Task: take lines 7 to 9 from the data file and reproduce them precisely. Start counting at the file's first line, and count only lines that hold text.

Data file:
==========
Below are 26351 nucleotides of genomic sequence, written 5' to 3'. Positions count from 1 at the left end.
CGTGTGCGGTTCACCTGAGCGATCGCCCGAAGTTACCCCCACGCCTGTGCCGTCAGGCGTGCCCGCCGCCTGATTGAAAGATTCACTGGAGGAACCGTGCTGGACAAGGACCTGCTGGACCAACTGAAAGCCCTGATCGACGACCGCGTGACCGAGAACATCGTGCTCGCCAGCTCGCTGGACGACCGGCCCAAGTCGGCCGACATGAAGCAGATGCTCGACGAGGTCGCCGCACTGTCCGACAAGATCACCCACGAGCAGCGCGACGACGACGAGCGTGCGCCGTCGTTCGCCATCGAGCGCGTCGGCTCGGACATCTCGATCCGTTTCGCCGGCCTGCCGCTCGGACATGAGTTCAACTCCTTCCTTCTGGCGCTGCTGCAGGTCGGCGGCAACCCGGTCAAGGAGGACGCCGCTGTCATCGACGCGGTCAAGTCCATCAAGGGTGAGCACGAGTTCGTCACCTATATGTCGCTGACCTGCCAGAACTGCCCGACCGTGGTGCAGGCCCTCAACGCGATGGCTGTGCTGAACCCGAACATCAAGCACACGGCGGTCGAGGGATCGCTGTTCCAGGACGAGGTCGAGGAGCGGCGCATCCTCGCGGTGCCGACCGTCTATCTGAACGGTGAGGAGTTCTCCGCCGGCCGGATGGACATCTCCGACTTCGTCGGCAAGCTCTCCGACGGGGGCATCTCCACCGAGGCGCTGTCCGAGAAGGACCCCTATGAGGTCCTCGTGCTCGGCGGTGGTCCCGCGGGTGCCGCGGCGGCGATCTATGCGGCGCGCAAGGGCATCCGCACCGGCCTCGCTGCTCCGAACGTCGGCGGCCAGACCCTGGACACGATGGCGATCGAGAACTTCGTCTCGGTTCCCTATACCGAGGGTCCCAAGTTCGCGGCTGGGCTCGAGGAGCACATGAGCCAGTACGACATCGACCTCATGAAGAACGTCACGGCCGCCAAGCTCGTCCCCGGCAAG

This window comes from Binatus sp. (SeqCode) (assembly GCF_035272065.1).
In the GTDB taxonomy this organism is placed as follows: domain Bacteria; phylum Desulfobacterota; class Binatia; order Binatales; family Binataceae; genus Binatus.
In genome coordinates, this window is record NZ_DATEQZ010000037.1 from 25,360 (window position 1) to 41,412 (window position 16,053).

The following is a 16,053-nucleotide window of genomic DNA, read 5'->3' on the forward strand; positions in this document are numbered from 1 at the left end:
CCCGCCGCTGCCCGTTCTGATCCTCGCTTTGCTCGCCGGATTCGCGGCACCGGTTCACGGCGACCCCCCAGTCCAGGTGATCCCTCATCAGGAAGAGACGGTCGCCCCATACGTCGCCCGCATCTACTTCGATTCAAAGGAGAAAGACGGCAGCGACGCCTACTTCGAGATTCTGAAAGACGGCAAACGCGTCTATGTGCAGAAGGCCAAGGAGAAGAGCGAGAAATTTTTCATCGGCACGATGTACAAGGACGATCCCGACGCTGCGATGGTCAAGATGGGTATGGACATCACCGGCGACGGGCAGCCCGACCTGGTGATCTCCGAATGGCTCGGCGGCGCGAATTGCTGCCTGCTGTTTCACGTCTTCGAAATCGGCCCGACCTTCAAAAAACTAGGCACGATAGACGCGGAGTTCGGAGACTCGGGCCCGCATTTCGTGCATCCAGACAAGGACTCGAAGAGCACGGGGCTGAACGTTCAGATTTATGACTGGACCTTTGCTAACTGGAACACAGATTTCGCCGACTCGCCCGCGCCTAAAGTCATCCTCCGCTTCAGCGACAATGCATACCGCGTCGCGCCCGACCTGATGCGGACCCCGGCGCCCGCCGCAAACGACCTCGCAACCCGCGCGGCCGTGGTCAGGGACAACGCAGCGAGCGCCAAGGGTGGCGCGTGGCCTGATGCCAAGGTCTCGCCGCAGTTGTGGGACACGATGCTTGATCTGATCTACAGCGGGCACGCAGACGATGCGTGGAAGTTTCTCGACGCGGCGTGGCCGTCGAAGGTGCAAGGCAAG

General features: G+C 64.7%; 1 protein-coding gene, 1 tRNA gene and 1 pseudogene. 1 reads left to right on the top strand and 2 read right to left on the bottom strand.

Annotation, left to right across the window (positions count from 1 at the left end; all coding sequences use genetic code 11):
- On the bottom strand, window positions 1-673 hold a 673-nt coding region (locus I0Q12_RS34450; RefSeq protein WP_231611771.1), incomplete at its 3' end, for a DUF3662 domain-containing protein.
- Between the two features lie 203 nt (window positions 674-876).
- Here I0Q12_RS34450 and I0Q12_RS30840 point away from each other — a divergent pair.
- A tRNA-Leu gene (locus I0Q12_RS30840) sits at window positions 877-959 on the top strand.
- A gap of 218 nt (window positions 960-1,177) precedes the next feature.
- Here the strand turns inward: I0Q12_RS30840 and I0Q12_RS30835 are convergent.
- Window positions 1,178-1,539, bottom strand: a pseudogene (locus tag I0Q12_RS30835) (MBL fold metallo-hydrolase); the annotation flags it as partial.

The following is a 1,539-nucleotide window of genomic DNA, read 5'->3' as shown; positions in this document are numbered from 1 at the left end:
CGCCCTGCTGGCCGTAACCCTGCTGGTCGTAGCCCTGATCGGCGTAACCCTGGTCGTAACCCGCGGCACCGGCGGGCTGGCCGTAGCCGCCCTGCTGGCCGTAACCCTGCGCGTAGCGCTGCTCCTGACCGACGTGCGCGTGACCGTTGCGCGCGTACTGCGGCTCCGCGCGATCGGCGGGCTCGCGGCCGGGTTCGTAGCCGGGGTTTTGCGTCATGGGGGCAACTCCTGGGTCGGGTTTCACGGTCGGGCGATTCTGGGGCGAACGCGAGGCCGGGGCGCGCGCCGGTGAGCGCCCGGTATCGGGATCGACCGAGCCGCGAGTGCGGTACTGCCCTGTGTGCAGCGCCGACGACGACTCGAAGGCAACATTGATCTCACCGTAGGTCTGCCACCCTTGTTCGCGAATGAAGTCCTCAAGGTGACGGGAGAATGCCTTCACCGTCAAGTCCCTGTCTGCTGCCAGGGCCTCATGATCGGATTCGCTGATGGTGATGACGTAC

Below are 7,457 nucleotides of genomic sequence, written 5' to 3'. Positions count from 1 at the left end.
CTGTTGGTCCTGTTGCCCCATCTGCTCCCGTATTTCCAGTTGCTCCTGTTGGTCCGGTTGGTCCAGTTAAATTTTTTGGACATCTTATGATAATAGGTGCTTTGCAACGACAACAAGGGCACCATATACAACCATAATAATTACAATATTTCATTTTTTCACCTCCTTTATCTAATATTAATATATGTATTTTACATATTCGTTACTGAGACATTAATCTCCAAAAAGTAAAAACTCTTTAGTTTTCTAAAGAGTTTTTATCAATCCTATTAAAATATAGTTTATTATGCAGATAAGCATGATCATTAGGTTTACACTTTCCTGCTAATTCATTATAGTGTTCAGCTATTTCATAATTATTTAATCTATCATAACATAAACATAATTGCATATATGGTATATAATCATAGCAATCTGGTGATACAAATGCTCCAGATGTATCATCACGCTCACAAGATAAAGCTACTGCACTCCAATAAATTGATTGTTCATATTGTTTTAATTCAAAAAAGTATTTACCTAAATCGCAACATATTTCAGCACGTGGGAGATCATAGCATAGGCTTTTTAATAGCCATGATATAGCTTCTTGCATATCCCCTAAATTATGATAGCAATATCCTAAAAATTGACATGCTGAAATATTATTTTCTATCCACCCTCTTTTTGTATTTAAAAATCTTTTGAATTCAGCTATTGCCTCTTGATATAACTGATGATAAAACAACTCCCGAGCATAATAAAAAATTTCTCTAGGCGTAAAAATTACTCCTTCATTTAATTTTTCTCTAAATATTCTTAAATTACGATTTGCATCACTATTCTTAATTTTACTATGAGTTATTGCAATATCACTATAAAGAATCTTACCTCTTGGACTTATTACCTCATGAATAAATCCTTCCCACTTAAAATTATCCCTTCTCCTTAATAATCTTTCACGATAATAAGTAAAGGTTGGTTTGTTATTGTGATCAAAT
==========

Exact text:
CCCGCCGCTGCCCGTTCTGATCCTCGCTTTGCTCGCCGGATTCGCGGCACCGGTTCACGGCGACCCCCCAGTCCAGGTGATCCCTCATCAGGAAGAGACGGTCGCCCCATACGTCGCCCGCATCTACTTCGATTCAAAGGAGAAAGACGGCAGCGACGCCTACTTCGAGATTCTGAAAGACGGCAAACGCGTCTATGTGCAGAAGGCCAAGGAGAAGAGCGAGAAATTTTTCATCGGCACGATGTACAAGGACGATCCCGACGCTGCGATGGTCAAGATGGGTATGGACATCACCGGCGACGGGCAGCCCGACCTGGTGATCTCCGAATGGCTCGGCGGCGCGAATTGCTGCCTGCTGTTTCACGTCTTCGAAATCGGCCCGACCTTCAAAAAACTAGGCACGATAGACGCGGAGTTCGGAGACTCGGGCCCGCATTTCGTGCATCCAGACAAGGACTCGAAGAGCACGGGGCTGAACGTTCAGATTTATGACTGGACCTTTGCTAACTGGAACACAGATTTCGCCGACTCGCCCGCGCCTAAAGTCATCCTCCGCTTCAGCGACAATGCATACCGCGTCGCGCCCGACCTGATGCGGACCCCGGCGCCCGCCGCAAACGACCTCGCAACCCGCGCGGCCGTGGTCAGGGACAACGCAGCGAGCGCCAAGGGTGGCGCGTGGCCTGATGCCAAGGTCTCGCCGCAGTTGTGGGACACGATGCTTGATCTGATCTACAGCGGGCACGCAGACGATGCGTGGAAGTTTCTCGACGCGGCGTGGCCGTCGAAGGTGCAAGGCAAG

General features: G+C 64.7%; 1 protein-coding gene, 1 tRNA gene and 1 pseudogene. 1 reads left to right on the top strand and 2 read right to left on the bottom strand.

Annotation, left to right across the window (positions count from 1 at the left end; all coding sequences use genetic code 11):